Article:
Doldrums / Cadence Weapon / Blue Hawaii Great Hall, Toronto, ON, February 15

Doldrums / Cadence Weapon / Blue Hawaii Great Hall, Toronto, ON, February 15
Photo: Roberto Granados-Ocon
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Passing through the grand wooden doors of the Great Hall sets up expectation of a certain level of grandeur, so it's a strange feeling to turn right down a set of dank stairs into the venue basement, where Doldrums, Cadence Weapon and Blue Hawaii topped the Wavelength festival bill for the night. It feels like a secret passage to a dangerous underground, but that's stupid: there is nothing dangerous about any of the bands playing, and, increasingly, there is nothing underground, either.

As Wavelength has grown through the years, so has its reputation for championing the finest musical talent Canada has to offer. Tonight that meant acts that ranged from Polaris favourites to buzzed-about up-and-comers.

Hometown quintet Blonde Elvis, led by the bratty, sharp-witted Jesse Laderoute, call themselves glam rock, but live, they came across a little more Brit-poppy, recalling the keen melodic sense of Parklife-era Blur and the exuberance of Elvis Costello. A kaleidoscopic background and cloud of reverb lent an air of psychedelia to the proceedings, and the sense of humour apparent in songs like "This One Is Free" and in Laderoute's self-deprecating commentary made for an all-around excellent set.

A debut Toronto showing for Braids singer Raphaelle Standell-Preston's new project, Blue Hawaii, started slowly, but when she faded from her sweet falsetto to her captivating, full-throated wail, and Alex Cowan (aka Agor) dropped a pounding bass beat, the crowd came to life. Fans danced and moved in unison to the duo's wonderfully beat-heavy, atmospheric take on tracks from their anticipated sophomore release, Untogether, and when the roomed cleared shortly afterwards, it was clear that they had provided major draw for the sold-out show.

Follow-up act Cadence Weapon (Rollie Pemberton) provided an infusion of energy to a tiring crowd, but his efforts seemed desperate at times, if only because his Manitoba-hailing DJ kept blasting an annoying air horn and dancing like an embarrassing dad. It was unclear if it was planned, but he provided his oddball version of "hype" during Pemberton's "Hype Man," and rather than lending humour, overwhelmed the performance.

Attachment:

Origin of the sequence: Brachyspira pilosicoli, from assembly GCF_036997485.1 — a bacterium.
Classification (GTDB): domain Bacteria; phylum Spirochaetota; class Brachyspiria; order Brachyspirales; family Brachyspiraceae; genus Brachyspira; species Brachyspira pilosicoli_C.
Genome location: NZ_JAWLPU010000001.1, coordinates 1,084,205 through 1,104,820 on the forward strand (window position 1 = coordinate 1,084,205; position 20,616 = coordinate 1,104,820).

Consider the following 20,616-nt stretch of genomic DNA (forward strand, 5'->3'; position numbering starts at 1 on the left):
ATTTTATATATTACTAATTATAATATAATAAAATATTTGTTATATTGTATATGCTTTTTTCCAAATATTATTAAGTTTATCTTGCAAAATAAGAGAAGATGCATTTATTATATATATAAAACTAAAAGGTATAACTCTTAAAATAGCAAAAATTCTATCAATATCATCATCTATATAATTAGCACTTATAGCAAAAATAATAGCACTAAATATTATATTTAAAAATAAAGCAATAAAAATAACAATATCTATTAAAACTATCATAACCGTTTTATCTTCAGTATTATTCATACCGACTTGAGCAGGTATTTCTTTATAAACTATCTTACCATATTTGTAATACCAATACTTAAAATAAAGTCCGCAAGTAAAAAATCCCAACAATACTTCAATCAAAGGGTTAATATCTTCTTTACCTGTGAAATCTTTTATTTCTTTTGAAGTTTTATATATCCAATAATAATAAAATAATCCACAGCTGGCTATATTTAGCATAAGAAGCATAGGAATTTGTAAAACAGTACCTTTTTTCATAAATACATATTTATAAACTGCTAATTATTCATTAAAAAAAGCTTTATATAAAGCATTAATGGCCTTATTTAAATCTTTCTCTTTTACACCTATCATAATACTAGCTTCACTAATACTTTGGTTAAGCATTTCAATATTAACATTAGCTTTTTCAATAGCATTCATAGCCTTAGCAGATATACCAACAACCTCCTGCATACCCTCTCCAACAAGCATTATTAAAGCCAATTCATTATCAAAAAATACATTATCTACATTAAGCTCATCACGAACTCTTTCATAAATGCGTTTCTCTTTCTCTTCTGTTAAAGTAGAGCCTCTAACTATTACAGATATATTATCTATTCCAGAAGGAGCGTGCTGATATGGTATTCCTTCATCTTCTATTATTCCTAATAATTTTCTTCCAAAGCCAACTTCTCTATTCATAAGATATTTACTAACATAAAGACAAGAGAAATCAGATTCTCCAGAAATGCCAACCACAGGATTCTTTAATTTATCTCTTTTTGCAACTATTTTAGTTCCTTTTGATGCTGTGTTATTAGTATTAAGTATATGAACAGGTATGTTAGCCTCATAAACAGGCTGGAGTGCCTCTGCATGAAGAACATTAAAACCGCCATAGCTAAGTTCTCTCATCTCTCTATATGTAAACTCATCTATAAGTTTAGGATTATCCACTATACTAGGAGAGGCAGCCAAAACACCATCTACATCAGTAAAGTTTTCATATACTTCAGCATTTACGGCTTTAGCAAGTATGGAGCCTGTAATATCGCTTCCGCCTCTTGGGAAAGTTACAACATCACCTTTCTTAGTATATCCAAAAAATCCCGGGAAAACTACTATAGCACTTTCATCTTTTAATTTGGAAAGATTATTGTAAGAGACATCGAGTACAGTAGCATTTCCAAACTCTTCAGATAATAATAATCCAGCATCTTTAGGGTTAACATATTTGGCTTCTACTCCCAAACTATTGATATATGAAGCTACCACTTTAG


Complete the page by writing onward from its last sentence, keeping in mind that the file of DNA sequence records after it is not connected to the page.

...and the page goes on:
Headliner Doldrums, rounded out for the first time by main man Airick Woodhead's brother Daniel and other first-time players, only got to rehearse for three hours prior to their set — and it showed. But Woodhead has always thrived on spontaneity. Their set drew heavily from his new LP, Lesser Evil, whose release the show celebrated. A thrilling early performance of new single "Anomaly" was bigger and more bass-heavy than its recorded edition, and "She Is the Wave" was downright pummelling.

Later tracks "Egypt" and "Holographic Sandcastles" were saved from utter rhythmic shambles by Woodhead's able drummer and by the band's general enthusiasm: by this point, it was 1:30, anyway, and most of the crowd was pushed up close to the stage to participate in the spectacle. Cadence Weapon, too, got in on the action to lend a freestyle, after which Woodhead performed "Jump Up," enticing the crowd to boogie and hearkening to a time when Doldrums was more about sound collage than songwriting.

Woodhead has hinted he might return to those roots, but what he does next is anyone's guess; if Doldrums' wild, unpredictable performance is anything to go by, he probably prefers it that way. If anyone had asked his late-night, dance-partying crowd, they'd surely have agreed.